In 1959 the Ferrari was sold to Eugene Aucott of Philadelphia, and around this time the car was accompanied by a second engine modified to a greater displacement of 3.0 liters. Mr. Aucott retained possession for at least four years, notably presenting the handsome 225 S at the New Hope Auto Show in Pennsylvania in August 1963.
While the next 20 years saw little recorded activity for the Ferrari, the car was briefly documented in the first issue of Cavallino magazine in September 1978 in an article about the 225 S model written by the respected marque expert Edwin Niles. In 1983 chassis no. 0164 ED was purchased by the esteemed Ferrari collector Anthony Wang, and he is believed to have kept the car for several decades among his impressive gathering of notable Maranello speed machines.
In 2012 the 225 S was acquired by the consignor, and he went on to use the berlinetta in several premium celebratory events, including three appearances at the Monaco Historic Grand Prix in 2012, 2014, and 2016. The Ferrari also participated in the Mille Miglia Storica in 2013 and 2014 and in the Lavant Cup at the Goodwood Revival in 2015. This impressive record was capped with an invitation to and presentation at the Pebble Beach Concours d’Elegance in August 2017.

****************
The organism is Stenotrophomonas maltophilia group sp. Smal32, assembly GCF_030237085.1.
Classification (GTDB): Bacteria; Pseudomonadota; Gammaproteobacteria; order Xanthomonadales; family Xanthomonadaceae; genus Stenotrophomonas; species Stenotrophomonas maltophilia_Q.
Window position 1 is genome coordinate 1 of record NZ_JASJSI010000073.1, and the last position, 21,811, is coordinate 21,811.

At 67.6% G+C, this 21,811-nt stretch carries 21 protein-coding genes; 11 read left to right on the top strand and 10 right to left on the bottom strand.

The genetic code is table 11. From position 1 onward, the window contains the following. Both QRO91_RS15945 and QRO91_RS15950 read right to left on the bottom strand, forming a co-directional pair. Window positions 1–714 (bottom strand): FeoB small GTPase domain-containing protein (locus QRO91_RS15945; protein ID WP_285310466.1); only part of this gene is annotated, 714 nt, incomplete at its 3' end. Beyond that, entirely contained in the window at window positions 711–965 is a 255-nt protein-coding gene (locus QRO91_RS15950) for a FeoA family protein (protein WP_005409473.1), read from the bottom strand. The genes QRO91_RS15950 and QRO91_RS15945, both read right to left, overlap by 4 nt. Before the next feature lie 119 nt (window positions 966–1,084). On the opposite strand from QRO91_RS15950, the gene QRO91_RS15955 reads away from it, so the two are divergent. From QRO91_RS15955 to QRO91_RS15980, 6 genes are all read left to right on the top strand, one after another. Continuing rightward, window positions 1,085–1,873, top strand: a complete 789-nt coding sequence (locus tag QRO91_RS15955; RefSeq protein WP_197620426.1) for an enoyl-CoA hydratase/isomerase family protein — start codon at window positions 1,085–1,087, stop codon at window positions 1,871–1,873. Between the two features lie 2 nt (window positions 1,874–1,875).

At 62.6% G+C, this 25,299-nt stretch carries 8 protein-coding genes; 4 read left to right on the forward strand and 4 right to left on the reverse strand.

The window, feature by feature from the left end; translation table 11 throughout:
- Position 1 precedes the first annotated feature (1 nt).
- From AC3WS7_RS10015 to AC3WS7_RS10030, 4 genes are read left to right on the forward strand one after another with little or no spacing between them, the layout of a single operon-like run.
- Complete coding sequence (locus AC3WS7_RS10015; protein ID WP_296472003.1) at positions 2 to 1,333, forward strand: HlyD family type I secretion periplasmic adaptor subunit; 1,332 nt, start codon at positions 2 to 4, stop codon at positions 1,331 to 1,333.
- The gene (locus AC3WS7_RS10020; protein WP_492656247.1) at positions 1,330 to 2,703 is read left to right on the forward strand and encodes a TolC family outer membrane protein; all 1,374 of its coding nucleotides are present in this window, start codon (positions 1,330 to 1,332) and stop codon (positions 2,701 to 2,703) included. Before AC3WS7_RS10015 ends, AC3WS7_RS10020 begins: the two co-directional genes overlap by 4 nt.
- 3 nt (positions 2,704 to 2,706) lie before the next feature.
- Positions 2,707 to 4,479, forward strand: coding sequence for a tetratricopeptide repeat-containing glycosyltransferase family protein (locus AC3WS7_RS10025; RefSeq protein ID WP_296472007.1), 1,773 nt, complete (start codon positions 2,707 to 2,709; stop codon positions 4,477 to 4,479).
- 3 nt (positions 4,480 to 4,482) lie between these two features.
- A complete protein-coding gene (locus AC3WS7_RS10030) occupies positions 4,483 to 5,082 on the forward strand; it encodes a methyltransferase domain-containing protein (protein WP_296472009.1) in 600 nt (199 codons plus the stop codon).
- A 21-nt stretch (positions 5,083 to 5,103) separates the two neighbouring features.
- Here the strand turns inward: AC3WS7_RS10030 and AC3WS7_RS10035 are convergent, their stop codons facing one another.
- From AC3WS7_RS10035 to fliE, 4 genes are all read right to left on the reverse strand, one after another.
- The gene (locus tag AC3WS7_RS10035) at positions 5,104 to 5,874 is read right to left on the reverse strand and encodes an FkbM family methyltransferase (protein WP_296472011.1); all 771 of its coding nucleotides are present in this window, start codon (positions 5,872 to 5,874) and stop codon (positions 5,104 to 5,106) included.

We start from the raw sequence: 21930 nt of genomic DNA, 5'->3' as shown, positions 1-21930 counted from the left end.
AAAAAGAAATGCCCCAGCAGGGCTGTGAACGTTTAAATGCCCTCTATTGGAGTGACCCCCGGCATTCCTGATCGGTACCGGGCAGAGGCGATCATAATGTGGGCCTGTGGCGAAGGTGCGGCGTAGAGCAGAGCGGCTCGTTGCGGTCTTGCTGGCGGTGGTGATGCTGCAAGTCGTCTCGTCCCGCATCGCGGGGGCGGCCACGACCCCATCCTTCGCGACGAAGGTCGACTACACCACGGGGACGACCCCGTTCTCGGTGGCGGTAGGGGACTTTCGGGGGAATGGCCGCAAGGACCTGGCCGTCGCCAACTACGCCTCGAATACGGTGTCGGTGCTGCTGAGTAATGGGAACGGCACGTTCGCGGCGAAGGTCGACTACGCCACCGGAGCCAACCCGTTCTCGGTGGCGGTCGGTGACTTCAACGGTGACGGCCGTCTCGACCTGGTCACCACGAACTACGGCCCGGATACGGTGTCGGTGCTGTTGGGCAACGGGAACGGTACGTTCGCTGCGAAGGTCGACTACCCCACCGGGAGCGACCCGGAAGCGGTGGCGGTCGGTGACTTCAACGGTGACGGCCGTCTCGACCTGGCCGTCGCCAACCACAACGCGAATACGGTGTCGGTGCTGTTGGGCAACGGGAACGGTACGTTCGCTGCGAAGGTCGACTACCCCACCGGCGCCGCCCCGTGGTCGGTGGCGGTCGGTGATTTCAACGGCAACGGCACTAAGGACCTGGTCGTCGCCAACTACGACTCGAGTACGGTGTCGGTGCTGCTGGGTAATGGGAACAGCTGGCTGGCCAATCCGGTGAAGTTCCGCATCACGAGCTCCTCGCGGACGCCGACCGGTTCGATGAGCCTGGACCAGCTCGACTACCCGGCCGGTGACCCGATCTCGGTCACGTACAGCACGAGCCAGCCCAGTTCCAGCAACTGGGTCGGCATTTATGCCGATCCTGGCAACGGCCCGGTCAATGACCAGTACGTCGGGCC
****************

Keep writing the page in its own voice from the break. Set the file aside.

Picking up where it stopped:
Also photographically depicted in several issues of Cavallino magazine, the accomplished Ferrari features a number of notable original elements, including the factory-appointed dashboard, and it is accompanied by a matching numbers engine block. For improved performance and safety in vintage events, the car has been fitted with a Tremec five-speed gearbox, with its original numbers matching unit preserved on the side. The beautiful coachwork was also refinished by the experts at Automotive Unlimited in Warsaw, Indiana, and the interior was reappointed in proper beige leather, including re-upholstery of the racing seats.
As one of only six examples finished with closed Vignale coachwork, and one of maybe only four berlinettas built on the race-conceived tuboscocca chassis, this exquisite 225 S would make a superlative addition to any gathering of early Ferrari competition cars. It is accompanied by a well documented history file, service invoices, period racing photographs, and an original factory listing of mechanical refinements (prepared for American ownership in November 1953). The beautiful Vignale body and fastidiously detailed engine compartment showcase one of the rarest of Maranello’s 1950s berlinettas, offering serious Ferrari enthusiasts an unusual opportunity to acquire a well-maintained example with bona fide period racing history.